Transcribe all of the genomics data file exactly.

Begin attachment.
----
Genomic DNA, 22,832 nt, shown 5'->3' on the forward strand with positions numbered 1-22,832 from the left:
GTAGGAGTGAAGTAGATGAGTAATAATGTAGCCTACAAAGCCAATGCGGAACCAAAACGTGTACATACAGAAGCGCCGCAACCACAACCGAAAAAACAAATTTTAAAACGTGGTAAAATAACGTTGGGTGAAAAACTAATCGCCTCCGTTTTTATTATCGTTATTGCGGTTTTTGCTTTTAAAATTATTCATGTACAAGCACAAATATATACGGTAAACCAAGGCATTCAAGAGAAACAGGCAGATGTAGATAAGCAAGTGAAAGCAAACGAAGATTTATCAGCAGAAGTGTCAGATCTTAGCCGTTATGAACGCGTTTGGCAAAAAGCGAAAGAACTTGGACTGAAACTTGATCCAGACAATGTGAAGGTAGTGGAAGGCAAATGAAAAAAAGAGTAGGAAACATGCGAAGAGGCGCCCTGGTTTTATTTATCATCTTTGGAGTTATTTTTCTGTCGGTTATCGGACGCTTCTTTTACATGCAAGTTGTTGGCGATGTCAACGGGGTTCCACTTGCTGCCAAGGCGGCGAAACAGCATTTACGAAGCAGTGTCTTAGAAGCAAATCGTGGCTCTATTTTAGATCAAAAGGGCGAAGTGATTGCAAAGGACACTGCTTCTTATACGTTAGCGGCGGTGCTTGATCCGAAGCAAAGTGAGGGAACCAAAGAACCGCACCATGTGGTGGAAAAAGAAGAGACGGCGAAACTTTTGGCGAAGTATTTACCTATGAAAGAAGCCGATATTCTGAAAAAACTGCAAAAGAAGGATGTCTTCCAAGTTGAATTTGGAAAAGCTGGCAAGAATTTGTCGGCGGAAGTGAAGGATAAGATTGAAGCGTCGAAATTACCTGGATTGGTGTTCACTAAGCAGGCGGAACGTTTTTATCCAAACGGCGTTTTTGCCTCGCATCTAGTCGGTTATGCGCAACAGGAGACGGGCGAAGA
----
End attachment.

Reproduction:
Genomic DNA, 22,832 nt, shown 5'->3' on the forward strand with positions numbered 1-22,832 from the left:
GTAGGAGTGAAGTAGATGAGTAATAATGTAGCCTACAAAGCCAATGCGGAACCAAAACGTGTACATACAGAAGCGCCGCAACCACAACCGAAAAAACAAATTTTAAAACGTGGTAAAATAACGTTGGGTGAAAAACTAATCGCCTCCGTTTTTATTATCGTTATTGCGGTTTTTGCTTTTAAAATTATTCATGTACAAGCACAAATATATACGGTAAACCAAGGCATTCAAGAGAAACAGGCAGATGTAGATAAGCAAGTGAAAGCAAACGAAGATTTATCAGCAGAAGTGTCAGATCTTAGCCGTTATGAACGCGTTTGGCAAAAAGCGAAAGAACTTGGACTGAAACTTGATCCAGACAATGTGAAGGTAGTGGAAGGCAAATGAAAAAAAGAGTAGGAAACATGCGAAGAGGCGCCCTGGTTTTATTTATCATCTTTGGAGTTATTTTTCTGTCGGTTATCGGACGCTTCTTTTACATGCAAGTTGTTGGCGATGTCAACGGGGTTCCACTTGCTGCCAAGGCGGCGAAACAGCATTTACGAAGCAGTGTCTTAGAAGCAAATCGTGGCTCTATTTTAGATCAAAAGGGCGAAGTGATTGCAAAGGACACTGCTTCTTATACGTTAGCGGCGGTGCTTGATCCGAAGCAAAGTGAGGGAACCAAAGAACCGCACCATGTGGTGGAAAAAGAAGAGACGGCGAAACTTTTGGCGAAGTATTTACCTATGAAAGAAGCCGATATTCTGAAAAAACTGCAAAAGAAGGATGTCTTCCAAGTTGAATTTGGAAAAGCTGGCAAGAATTTGTCGGCGGAAGTGAAGGATAAGATTGAAGCGTCGAAATTACCTGGATTGGTGTTCACTAAGCAGGCGGAACGTTTTTATCCAAACGGCGTTTTTGCCTCGCATCTAGTCGGTTATGCGCAACAGGAGACGGGCGAAGA